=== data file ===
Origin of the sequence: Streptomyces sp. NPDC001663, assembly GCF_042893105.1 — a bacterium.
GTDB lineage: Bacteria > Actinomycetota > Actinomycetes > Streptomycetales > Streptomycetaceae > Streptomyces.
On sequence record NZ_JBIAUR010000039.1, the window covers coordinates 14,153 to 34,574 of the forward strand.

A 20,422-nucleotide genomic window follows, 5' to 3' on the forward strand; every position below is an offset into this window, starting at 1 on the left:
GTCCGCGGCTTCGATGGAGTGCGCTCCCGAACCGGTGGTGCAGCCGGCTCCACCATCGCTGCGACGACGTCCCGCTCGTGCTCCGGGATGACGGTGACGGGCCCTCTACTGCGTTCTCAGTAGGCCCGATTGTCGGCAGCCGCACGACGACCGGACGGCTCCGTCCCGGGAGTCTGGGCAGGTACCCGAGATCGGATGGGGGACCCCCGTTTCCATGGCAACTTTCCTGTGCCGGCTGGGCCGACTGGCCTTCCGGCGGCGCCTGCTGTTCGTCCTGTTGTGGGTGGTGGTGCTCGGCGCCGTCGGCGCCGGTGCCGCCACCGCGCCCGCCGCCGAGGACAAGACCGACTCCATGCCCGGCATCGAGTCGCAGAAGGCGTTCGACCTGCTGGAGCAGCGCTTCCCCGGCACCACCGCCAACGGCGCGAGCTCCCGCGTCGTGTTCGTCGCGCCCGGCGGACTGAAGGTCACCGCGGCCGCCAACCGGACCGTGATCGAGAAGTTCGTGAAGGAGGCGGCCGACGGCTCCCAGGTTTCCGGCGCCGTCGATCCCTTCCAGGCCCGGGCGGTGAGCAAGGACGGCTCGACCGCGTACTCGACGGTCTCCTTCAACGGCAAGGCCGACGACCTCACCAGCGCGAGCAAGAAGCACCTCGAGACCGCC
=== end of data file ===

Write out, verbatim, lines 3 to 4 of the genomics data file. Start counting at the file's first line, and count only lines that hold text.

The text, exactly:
On sequence record NZ_JBIAUR010000039.1, the window covers coordinates 14,153 to 34,574 of the forward strand.

A 20,422-nucleotide genomic window follows, 5' to 3' on the forward strand; every position below is an offset into this window, starting at 1 on the left: